Today on Scripture Dig I have the pleasure of kicking off our November theme on Gratitude. After a focus on salvation and the Church, giving thanks seems natural. The collision of October and November stirs up several significant dates in the story of the Body of Christ. I hope you'll check out the reason why "History reminds us to give thanks."
A lot of people today feel discouraged they don't have much of a legacy to follow when it comes to examples of loving, godly marriages. But many Christians who "walked the aisle" before us carved out a legacy of love we can claim as our own. Don't have a glorious marriage history in your family albums? Let me introduce you to your Uncle Ed and Aunt Sarah.
He was actually a melancholy sort of a guy, but she matched his intensity with her bright and light hearted ways. They fell in love when they were teenagers; she was just 13. He grew into a strict young man, and she developed into a carefree woman some described as "extravagant." When they were married in the summer, she was just 17 and wore a green dress. They set good habits as a young couple, having devotions together at night. He found a position as a pastor in New England, and every day she sat and listened while he read his latest writing to her. It wasn't all work for the two lovers; they enjoyed horseback rides together in the woods. They ultimately welcomed children into their home, where their serious father set aside an hour each day to focus on his children, making one on one time for each of the 11 children. This was the love affair and shared life of Jonathan and Sarah Edwards.
Many know about Jonathan's writing, his sermons like the classic "Sinners in the Hands of an Angry God," his influence on missions, and his part in the First Great Awakening. But we don't often hear about his Sarah and how the carefree woman inspired and helped him. A contemporary preacher, George Whitefield, said this about Sarah: "Mrs. Edwards is adorned with a meek, quiet spirit; she talked solidly of the things of God, and seemed to be such a helpmeet for her husband, that she caused me to renew those prayers, that I have put up to God, (for) a wife."*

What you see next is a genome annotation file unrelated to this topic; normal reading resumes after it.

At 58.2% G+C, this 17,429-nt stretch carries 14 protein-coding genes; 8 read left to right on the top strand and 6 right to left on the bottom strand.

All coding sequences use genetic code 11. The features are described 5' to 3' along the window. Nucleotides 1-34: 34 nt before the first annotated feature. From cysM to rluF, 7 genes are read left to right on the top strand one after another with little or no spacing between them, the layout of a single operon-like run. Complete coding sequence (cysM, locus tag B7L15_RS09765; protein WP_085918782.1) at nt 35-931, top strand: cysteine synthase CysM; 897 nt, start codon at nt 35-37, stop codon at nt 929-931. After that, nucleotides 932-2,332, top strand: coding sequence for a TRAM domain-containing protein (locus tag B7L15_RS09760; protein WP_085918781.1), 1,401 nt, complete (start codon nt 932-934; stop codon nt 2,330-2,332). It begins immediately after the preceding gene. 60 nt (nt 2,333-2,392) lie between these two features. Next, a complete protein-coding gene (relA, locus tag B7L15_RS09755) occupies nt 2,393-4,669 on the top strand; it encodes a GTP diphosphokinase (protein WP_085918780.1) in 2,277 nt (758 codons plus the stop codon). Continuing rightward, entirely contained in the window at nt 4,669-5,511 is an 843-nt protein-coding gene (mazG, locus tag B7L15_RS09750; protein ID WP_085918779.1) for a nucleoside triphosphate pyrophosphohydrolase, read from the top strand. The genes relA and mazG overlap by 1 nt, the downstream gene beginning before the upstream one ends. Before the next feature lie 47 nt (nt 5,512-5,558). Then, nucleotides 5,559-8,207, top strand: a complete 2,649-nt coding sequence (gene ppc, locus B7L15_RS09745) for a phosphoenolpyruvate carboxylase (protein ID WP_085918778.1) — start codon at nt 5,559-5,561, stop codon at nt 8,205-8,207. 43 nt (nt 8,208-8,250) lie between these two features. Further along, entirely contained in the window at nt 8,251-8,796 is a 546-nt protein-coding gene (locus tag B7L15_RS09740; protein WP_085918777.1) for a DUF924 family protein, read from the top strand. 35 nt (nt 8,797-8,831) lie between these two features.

This is not the picture of a stiff, passionless, Puritan lady who was bound in marriage by duty. Instead, this is the portrait of a joy filled woman who had her own walk with God, approached all of life passionately, delighted in her husband and children, and was at ease in her own skin "as a woman." It's no wonder that the marriage of Jonathan and Sarah produced 80 college presidents/professors/deans, 100 lawyers, 66 doctors, 80 political leaders, 3 senators, 3 governors, and many missionaries and pastors out of their descendants.
1 Peter 3:3-6
Your adornment must not be merely external--braiding the hair, and wearing gold jewelry, or putting on dresses; but let it be the hidden person of the heart, with the imperishable quality of a gentle and quiet spirit, which is precious in the sight of God. For in this way in former times the holy women also, who hoped in God, used to adorn themselves, being submissive to their own husbands; just as Sarah obeyed Abraham, calling him lord, and you have become her children if you do what is right without being frightened by any fear.
What a legacy for us as wives who first have our own walks with God and live out the overflow in our homes. Abraham's Sarah was "ancient" when Sarah Pierrepont was a 13 yr old girl, singing and walking alone through the fields, seeming to "have someone invisible always conversing with her," but the same attitude was passed on. That's a beautiful page in our spiritual family album, and we have a great opportunity to add to the heritage.
What will you do today to add to the heritage of godly wives?
*Some information and quotes are from On This Day by Robert J. Morgan.